A crackdown on black-market marijuana operations in Southern Oregon will shift into high gear next year with more investigators checking tips and tracking leads with local law enforcement.
The Oregon Liquor Control Commission plans to move into a building in the Medford area next February that will house OLCC investigators, along with officers from Oregon State Police, which could include at least three investigators and a supervisor.
"We're going to be looking at all tips on illegal activity," OLCC Director Steve Marks said. "We will be sifting out the bad actors."
OLCC will set aside a portion of its revenues from marijuana taxes to pay for OLCC investigators and OSP teams that will be set up in Medford, Eugene and Portland. OLCC currently has two investigators and two inspectors working this area, but five more inspectors will be brought on board to help check on compliance issues.
The 2017-19 biennial budget for OLCC marijuana operations is $14.3 million and includes 70 positions. The previous budget was $8.3 million for 30 positions.
Marks said the shift to more law enforcement will help the state better align with the Cole memorandum, released by the U.S. Department of Justice in 2013 to guide states that have legalized marijuana. The directive contained a warning from the Obama administration that states must prevent illegal activities such as allowing shipments of marijuana out of state or using a legitimate marijuana operation as a cover for illegal activity.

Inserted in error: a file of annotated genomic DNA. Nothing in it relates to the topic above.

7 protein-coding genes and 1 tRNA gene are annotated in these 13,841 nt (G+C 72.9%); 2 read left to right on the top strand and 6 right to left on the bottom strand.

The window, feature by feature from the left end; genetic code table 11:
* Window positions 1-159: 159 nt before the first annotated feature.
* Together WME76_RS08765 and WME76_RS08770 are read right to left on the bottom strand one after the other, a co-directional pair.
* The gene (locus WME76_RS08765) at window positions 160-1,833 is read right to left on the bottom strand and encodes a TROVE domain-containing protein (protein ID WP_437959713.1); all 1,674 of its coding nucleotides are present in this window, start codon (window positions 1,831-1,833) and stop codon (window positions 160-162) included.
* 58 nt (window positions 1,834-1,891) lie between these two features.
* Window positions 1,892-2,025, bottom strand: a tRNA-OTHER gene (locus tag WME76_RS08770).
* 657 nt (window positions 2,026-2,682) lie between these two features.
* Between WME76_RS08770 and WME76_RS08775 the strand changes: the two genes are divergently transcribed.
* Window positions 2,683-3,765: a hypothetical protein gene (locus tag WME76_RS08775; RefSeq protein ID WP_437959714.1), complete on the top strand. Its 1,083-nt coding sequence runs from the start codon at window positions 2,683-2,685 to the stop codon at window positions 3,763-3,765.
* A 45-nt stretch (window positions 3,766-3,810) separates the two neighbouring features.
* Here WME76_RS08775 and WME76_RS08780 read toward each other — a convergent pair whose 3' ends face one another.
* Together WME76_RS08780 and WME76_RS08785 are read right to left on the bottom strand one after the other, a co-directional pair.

OLCC has received tips about legal operations that also have put marijuana products into the black market and large grow sites that are not registered with the state. They also work to resolve problems with the seed-to-sale tracking program. Last year, some growers didn't correctly account for the amount of marijuana lost to mold, Marks said.
Legal operators who have spent considerable amounts of money complying with state law support the effort to crack down on illegal marijuana operations, he said.
Last year, Oregon was still developing regulations as growers scrambled to learn how to adhere to the new rules, Marks said.
This season, he said, he hopes to see fewer problems with growers who aren't familiar with the regulations.
"For season two, we expect greater compliance," Marks said.
With the regulatory process now established, state officials will be able to focus more on operations that abuse the rules.
Next year, Marks said, "There is going to be enforcement against those illegal grows."
Brie Malarkey, owner of Breeze Botanicals in Ashland and Gold Hill, said she has four employees who ensure compliance with state regulations for her farm, processing facility and stores.
When she's spending so much time and money on compliance, Malarkey said, it's frustrating to see the number of people selling marijuana on the black market.
"It makes it tough when you see people getting away with selling stuff on Craigslist," she said.
Many of these online sales are from those growing in their backyards, she said.
"It's still the black market," Malarkey said.
Malarkey said the increased enforcement presence by OLCC is overdue.
"It has been very challenging to get them to respond to us down here in Southern Oregon," she said.